Raj is by far my favorite character. He is the determined suitor friend who wants to help Gray regain her body. He is definitely the typical charming bad-boy. 

Gray was annoyingly passive-aggressive at first, but she started to grow on me as she made more and more trial thrust at her. She makes some big decisions that takes a great deal of responsibility. 

Charlene is a brat. Make that a psycho brat. 

I enjoyed Jefford's magic lore. These aren't your typical witches and warlocks. I found myself surprised at every turn. There were so many twists that worked to create a seamless story that I felt thoroughly satisfied by the end. Entangled is a fast read--I read it in one sitting. I highly recommend it. 

Rating: 5 out of 5 owls


Sunday, February 23, 2014

Review: Rua by Miranda Kavi

Genre: Fantasy | Faeries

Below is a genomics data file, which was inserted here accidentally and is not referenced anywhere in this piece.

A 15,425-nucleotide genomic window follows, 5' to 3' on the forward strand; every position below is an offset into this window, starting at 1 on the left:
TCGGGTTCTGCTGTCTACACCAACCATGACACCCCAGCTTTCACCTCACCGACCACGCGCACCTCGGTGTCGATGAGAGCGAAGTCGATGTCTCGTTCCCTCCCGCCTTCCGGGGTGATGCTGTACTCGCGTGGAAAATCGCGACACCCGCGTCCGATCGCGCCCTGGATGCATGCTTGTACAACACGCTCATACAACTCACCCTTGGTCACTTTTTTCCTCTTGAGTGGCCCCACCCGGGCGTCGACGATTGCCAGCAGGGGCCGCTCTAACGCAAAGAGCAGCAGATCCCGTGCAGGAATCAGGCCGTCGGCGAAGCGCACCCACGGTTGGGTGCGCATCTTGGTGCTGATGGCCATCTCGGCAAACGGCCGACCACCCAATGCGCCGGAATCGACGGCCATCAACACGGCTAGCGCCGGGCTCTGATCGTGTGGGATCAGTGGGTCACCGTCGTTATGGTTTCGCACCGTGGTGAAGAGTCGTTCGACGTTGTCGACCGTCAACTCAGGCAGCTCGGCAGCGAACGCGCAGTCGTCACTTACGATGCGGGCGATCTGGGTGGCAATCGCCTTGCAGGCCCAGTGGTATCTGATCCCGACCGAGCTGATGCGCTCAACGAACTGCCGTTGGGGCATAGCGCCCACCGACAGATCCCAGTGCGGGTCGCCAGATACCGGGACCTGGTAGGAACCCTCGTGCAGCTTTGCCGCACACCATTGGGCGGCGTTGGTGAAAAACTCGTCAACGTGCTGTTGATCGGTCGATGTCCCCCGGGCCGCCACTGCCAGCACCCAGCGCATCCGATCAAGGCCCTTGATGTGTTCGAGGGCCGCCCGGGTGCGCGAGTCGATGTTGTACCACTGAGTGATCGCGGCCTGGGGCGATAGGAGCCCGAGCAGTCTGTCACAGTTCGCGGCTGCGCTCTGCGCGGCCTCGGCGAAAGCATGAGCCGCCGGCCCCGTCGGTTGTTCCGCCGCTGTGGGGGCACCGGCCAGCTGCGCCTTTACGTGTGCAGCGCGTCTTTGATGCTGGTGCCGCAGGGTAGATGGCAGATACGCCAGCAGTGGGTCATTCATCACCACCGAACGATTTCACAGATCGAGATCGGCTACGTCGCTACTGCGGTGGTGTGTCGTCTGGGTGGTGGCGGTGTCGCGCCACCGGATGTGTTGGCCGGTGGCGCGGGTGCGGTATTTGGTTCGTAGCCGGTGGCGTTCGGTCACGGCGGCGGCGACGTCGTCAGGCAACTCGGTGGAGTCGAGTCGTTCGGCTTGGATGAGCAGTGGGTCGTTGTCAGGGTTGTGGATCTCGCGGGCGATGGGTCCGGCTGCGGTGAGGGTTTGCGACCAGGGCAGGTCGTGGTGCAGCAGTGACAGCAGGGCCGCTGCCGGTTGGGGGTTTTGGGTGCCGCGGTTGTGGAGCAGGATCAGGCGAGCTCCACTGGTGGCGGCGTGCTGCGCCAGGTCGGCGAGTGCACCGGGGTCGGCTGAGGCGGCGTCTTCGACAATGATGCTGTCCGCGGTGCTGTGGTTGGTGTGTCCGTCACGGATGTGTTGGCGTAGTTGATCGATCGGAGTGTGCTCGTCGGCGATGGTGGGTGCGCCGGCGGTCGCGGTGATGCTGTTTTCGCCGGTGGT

When Celeste starts at a new school in a small, Kansas town, she hears whispering voices has vivid nightmares, and swarms of blackbirds follow her every move. She is oddly drawn to aloof Rylan, the other new student who has his own secrets. The exact moment she turns seventeen, she wakes up to a bedroom full of strange creatures, purple light emanating from her hands, and Rylan breaking in through her bedroom window. He knows what she is.

I enjoyed this novel. It was not what I was expecting at all. I came across this book while looking for novel that explore the Fae mythology. This is not your typical Sidhe interpretation. But, I kind of liked that. 

Celeste was spunky and smart. She was cautious and strong. She worked to learn how to control her powers so she would be able to defend herself. 

Rylan played the part of the mysterious rogue. He was so sweet to Celeste, yet he was also serious about their situation. He was very intuitive, and I really appreciated that about his character. 

The characters were relatable and the plot flowed smoothly. I thoroughly enjoyed reading Rua. 

Rating: 4 out of 5 owls

Review: Fathomless by Jackson Pearce

Genre: Fairy Tales | Mermaids

Celia Reynolds is the youngest in a set of triplets and the one with the least valuable power. Anne can see the future, and Jane can see the present, but all Celia can see is the past. And the past seems so insignificant--until Celia meets Lo.